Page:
35 Ford

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  1. Hi Steve The term was originally char-a-bancs (it should have a grave accent over the middle 'a') and originated in France in the 19th century It literally means 'carriage with benches' and early examples were horse-drawn. The term char-a-banc was commonly used in Britain and Australia for motorised versions in the early 20th century although some early examples with several rows of seats and drop-down sides e.g. some on Milnes Daimler, Panhard et Levassor and De Dion Bouton chassis were called wagonettes. Wikipedia suggests char-a-banc was pronounced 'sharrabang' in colloquial British English. Later, closed versions in the 1930s to 1950s had up to six rows of seats each with a separate door and were known as 'parlour cars'. Several Australian cities had coach-building companies who built parlour cars on imported chassis. I 've attached a photo of one. 35 Ford
  2. Hi Craig The tour company Day's, who ordered the vehicle from Smith and Waddington, was the subject of an inquiry in the 1930s into a monopoly because they had the sole contract for tourist services with the NSW Tourist Bureau and they certainly did run tours to Jenolan. Kind regards 35 Ford
  3. Hi Craig Many thanks for that very useful additional information. The vehicle in the photo does appear to be the 15 passenger White char-a-banc that Smith & Waddington made for N L Day of Coogee who used it on the Jenolan Caves and Royal National Park tourist runs? I just got that information from the Powerhouse Museum collection database which has an album of photos of vehicles constructed by Smith & Waddington and includes another photo of the same vehicle without driver and passengers. Here's the link https://collection.maas.museum/object/571869 Kind regards 35 Ford
  4. Hi 58L-Y8 I hope you and yours are keeping safe In Dalton. Our daughter lives in NYC and we don't know when we're going to see her again. COVID-19 is having new spikes in Australia although our numbers are still very low but one of our states has gone back into lock-down, with strict curfews. Many thanks for your help with the ID of the char-a-banc. I'd like to acknowledge your assistance in my article if you agree to provide your name but I understand if you wish it to remain confidential. Kind regards 35 Ford
  5. I would appreciate help in identifying the make and model year of the charabanc in this photo dated circa 1925 in Sydney, Australia.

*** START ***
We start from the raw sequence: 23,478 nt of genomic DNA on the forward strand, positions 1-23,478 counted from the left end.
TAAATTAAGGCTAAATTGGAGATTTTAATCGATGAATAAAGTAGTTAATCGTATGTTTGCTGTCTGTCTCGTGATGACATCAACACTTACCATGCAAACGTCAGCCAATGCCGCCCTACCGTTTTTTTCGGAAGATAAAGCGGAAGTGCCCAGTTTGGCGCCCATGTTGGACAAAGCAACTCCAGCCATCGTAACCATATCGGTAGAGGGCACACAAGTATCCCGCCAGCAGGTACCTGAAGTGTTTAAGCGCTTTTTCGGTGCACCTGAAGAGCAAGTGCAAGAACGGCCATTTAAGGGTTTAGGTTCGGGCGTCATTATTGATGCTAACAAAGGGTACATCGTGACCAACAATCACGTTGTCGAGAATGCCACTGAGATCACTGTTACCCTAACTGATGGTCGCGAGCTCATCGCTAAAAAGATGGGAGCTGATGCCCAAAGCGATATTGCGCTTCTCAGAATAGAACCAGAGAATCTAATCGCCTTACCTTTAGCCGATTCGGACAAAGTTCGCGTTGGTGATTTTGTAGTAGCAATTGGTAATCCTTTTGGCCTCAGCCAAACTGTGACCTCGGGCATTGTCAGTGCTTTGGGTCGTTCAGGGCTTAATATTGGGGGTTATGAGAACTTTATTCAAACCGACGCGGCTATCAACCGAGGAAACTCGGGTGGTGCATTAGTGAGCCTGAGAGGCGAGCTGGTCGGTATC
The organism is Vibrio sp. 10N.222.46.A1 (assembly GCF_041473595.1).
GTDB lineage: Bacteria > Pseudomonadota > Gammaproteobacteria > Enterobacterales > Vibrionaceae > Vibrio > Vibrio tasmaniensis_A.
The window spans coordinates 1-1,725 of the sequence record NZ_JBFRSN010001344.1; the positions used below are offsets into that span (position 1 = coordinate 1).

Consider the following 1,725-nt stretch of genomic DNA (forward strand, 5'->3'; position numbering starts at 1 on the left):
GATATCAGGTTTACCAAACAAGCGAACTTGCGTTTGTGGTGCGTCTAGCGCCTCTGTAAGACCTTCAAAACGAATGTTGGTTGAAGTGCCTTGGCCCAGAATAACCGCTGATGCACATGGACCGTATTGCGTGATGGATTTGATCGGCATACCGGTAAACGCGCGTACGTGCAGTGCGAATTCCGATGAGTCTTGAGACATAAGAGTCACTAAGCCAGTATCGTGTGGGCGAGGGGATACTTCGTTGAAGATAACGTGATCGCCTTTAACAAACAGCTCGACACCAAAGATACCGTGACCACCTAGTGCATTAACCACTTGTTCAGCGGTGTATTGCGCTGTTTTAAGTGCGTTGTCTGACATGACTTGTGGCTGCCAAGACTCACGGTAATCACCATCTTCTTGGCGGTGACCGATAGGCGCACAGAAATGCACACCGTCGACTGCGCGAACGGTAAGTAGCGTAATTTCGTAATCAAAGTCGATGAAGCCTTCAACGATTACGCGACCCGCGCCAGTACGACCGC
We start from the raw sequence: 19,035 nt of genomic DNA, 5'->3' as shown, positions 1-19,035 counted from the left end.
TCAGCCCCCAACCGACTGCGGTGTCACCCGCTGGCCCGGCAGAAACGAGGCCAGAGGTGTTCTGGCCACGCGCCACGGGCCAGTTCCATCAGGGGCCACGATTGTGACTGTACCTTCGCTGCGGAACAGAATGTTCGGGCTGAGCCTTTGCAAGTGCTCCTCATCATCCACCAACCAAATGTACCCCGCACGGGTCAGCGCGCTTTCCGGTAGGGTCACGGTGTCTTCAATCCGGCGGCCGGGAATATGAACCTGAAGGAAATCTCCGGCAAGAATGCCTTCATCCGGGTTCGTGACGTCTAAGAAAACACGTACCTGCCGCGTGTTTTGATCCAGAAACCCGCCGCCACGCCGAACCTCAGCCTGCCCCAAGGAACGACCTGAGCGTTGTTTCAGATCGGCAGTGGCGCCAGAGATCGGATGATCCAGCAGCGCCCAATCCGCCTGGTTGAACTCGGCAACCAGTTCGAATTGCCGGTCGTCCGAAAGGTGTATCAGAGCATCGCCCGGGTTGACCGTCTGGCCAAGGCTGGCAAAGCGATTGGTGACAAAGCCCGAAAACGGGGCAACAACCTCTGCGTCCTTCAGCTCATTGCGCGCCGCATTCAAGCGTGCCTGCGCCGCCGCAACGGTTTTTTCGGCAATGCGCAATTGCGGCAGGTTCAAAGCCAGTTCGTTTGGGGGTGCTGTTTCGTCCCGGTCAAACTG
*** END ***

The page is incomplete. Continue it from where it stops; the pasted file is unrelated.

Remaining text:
6. Hi PaulRHD29NZ Many thanks -much appreciated. 35 Ford
  7. Hi 58L-Y8 Many thanks - much appreciated. 35 Ford
  8. I am a Sydney, Australia based historic preservation practitioner researching the history of motorised tourist transport from the Blue Mountains, west of Sydney, to Jenolan Caves, Australia's most famous system of limestone caves. From the time the first cars, an 8HP De Dion and a 6HP Liberia drove to the caves in 1903, motorised transport rapidly replaced the horse-drawn vehicles that had previously conveyed tourists on the sometimes perilous journey to Jenolan. Entrepreneurs in the upper Blue Mountains towns competed for the tourist trade, their drivers meeting passengers on the trains that brought them up the steep grades of the railway line from Sydney. Early favourites with the tour operators were Milnes Daimlers, Tipo Zero Fiats, Italas, Stoewers and Cadillacs but they then switched to Chandler, Hudson Super Six and Nash cars. Many of these had extended chassis and char-a-banc bodies so they could carry more passengers. In the 1930s and '40s some operators also used 'parlour coaches' which were built in Australia on imported chassis by Dodge, Ford, etc. A tour operator based in Adelaide, South Australia, built parlour coaches with names like 'Miss Transalia', which were fitted with aircraft-style seats and had multiple passenger doors on the kerb or 'near' side (in Australia our vehicles are right-hand drive). I have attached an image of Miss Transalia which conveyed passengers on the 2,500 mile round trip from Adelaide to the eastern states including Jenolan Caves. I have also attached a photo of tour cars lined up at Katoomba, one of the major Blue Mountains towns from which tourists were conveyed to Jenolan Caves. I am hoping that someone might be able to confirm that the four outer cars in this image are Hudson Super Six models and the three larger vehicles in the centre are Chandlers. Any comments on the likely models would be much appreciated.